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The day book. (Chicago, Ill.) 1911-1917, February 17, 1916, LAST EDITION, Image 9

Image and text provided by University of Illinois at Urbana-Champaign Library, Urbana, IL

Persistent link: http://chroniclingamerica.loc.gov/lccn/sn83045487/1916-02-17/ed-1/seq-9/

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BOXING SPORTS OF ALL SORTS BASEBALL1
In case any of our customers are
greatly interested, the Moran-Willard
fight has been postponed. Plans now
are for the two big men to meet
March 25 in New York, but this also
is subject to revision if Jess cold does
not improve.
The champion is a very sick man,
take it from his manager, Tom Jones,
the only one. outside his family who is
allowed near the royal bedchamber.
No physicians have so far been inter
viewed. Criticism of Jess has been
so harsh here in Chicago, and jangles
so on the finely-strung nervous sys
tem of the champion, that he will be
taken to New York as soon as he is
strong enough to travel.
Jones doesn't want Jess training out
of his sight, and Tom must be in New
York,, of course, to watch the money
roll in. Jess got sick as soon as he
was left alone this time, and Tom
doesn't want to risk a replase.
Tex Rickard agreed to the contin
ance, there being nothing else to do
but call off the fight, and March 25
was the only other date open. Mad
ison Square Garden, according to
Jones, has been arranged so it will
seat 12,900 spectators, and a packed
house would mean $145,500, still ac
cording to Tom. ) And he adds that
every $25 seat has already been sold.
Mo ran, notified of Willard's illness,
refused to take Jess' forfeit money,
as he had a right to do, according to
dispatches. Frank said he didn't want
to take advantage of a sick man. If
Frank tried to take that coin there
would be a large howl arise from the
Willard -end, for they figure Frank is
lucky to be getting a crack at the
champion at all, with the $20,000 that
will be his share.
And he is, for the purse is larger
than that usually staked to cham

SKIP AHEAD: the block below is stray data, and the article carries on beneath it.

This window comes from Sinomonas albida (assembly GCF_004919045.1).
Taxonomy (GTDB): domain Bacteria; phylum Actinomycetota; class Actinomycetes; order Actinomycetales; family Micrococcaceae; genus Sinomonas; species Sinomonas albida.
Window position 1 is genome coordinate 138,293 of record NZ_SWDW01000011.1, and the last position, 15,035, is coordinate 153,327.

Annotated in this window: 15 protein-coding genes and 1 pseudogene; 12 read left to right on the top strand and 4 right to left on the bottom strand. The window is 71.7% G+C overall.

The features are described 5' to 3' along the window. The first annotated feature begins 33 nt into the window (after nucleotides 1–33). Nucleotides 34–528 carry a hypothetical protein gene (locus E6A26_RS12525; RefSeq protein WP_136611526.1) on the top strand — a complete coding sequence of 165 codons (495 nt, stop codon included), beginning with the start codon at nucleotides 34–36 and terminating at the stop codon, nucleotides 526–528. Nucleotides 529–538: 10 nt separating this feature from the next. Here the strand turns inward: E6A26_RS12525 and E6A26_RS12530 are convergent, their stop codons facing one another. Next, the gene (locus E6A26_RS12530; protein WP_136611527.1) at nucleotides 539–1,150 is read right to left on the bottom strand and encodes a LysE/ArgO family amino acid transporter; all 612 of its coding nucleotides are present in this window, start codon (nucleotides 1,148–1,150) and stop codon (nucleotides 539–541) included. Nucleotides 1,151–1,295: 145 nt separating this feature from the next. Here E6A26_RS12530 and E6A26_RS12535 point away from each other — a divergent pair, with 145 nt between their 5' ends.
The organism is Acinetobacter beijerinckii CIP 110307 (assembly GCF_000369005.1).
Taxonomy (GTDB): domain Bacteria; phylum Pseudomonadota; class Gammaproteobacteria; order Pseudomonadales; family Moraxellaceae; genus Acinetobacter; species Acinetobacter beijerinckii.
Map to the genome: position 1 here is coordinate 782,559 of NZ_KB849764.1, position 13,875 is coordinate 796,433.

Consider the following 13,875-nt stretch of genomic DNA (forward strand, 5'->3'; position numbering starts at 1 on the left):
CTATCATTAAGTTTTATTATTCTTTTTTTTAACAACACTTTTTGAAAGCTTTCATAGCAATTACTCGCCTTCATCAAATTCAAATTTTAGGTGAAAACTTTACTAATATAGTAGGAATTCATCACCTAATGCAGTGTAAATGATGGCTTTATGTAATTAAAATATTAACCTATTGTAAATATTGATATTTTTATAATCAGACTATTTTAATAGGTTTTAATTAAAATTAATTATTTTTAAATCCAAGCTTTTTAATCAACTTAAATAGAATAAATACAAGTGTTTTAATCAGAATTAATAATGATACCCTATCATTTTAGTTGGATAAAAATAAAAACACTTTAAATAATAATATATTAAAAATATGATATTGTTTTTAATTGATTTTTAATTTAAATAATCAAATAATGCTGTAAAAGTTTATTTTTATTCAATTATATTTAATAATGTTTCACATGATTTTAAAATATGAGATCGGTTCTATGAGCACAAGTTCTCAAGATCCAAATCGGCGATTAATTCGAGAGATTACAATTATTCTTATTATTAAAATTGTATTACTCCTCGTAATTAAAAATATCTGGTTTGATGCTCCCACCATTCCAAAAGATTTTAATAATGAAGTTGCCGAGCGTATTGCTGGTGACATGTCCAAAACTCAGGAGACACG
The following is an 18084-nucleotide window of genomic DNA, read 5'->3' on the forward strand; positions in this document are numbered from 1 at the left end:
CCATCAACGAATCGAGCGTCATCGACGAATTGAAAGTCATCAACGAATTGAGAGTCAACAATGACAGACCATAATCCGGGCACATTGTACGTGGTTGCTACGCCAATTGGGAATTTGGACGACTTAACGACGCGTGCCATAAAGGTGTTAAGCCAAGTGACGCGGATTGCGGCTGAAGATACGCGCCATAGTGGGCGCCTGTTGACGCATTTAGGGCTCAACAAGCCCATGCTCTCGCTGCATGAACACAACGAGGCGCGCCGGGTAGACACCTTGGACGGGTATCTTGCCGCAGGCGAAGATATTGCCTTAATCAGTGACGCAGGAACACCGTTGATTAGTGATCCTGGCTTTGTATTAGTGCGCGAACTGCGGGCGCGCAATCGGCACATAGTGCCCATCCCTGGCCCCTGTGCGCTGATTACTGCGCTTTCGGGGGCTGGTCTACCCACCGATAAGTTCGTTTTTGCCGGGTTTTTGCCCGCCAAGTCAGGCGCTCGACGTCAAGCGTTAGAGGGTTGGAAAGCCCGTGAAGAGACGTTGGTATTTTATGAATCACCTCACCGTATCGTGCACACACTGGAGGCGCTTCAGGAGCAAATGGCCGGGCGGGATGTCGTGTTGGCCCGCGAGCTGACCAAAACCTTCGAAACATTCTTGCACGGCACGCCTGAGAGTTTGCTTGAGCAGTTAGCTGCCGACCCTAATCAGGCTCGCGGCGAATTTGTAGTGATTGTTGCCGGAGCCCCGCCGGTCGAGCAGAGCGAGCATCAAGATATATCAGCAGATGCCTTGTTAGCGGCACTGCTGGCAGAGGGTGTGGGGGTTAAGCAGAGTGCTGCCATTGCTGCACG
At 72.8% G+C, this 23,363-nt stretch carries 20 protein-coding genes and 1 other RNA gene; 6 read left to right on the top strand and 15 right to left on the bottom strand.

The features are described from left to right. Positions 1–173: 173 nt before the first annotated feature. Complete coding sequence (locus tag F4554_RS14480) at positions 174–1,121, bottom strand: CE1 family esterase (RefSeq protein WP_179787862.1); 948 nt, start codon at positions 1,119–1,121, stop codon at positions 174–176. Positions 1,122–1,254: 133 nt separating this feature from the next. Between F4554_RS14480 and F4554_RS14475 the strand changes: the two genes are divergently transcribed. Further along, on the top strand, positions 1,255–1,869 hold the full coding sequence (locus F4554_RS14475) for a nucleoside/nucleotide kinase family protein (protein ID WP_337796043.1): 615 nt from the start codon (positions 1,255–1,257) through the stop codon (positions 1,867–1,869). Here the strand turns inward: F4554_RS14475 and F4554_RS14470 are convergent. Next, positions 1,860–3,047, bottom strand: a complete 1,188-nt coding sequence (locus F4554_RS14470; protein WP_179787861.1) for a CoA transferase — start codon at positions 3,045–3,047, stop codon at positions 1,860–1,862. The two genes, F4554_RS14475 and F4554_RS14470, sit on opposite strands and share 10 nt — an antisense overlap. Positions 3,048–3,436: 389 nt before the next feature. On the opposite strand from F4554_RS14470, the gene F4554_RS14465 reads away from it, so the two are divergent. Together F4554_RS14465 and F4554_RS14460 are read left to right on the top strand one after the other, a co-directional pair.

pions, much less challengers.
Art Wilson, for two years catcher
of the Chifeds, has been sold by Man
ager Tinker to Pittsburgh, where he
Jimmy Callahan. In his new sur
roundings Art will get plenty of work,
and should thrive on it. Here, with
Archer and Fischer in harness, he
would not have had so much to do,
and Wilson is the kind of man who
needs active service to be at his best,
With the departure of Wilson, Tink
er now has only 26 men under con
tract, and the entire bunch will be
taken south. A reduction of five will
bring Joe within the limit of the Na
tional League.
Archer will be first string catcher
for the 1916 Cubs, with Fischer to do
relief work. Bill is a young man, de
veloping rapidly, and a smashing bat
ter who swings from the left side of
the plate. He will be valuable when
the Cubs are facing a first-class right
handed pitcher.
Final arrangements have been
made for the sale of the' Cleveland
team of the American League to Chi
cagoans, and the money will be paid
pver within, ten days. This comes
from Ban Johnson and .the head of
the local syndicate which made the
purchase.
James C. Dunn, senior member in
the contracting firm of Dunn & Mc
Carthy, will be chief stockholder in
the new company, probably being
elected president Robert McRoy,
former business manager of the Red.
Sox, may become interested in the
deal.
Terms of the sale will be an
nounced by President Johnson at the
American League meeting in New
York. Lee Fohl will probably remain
as manager, as he had a conference
yesterday with Dunn, and gave him
information about the players. This
closes the door to the entrance of
Roger Bresnahan and George StovaJl
into the American League, for the
present at least
This marks the passing of Charley
Somers, who was the angel of the
American League when the organiza-
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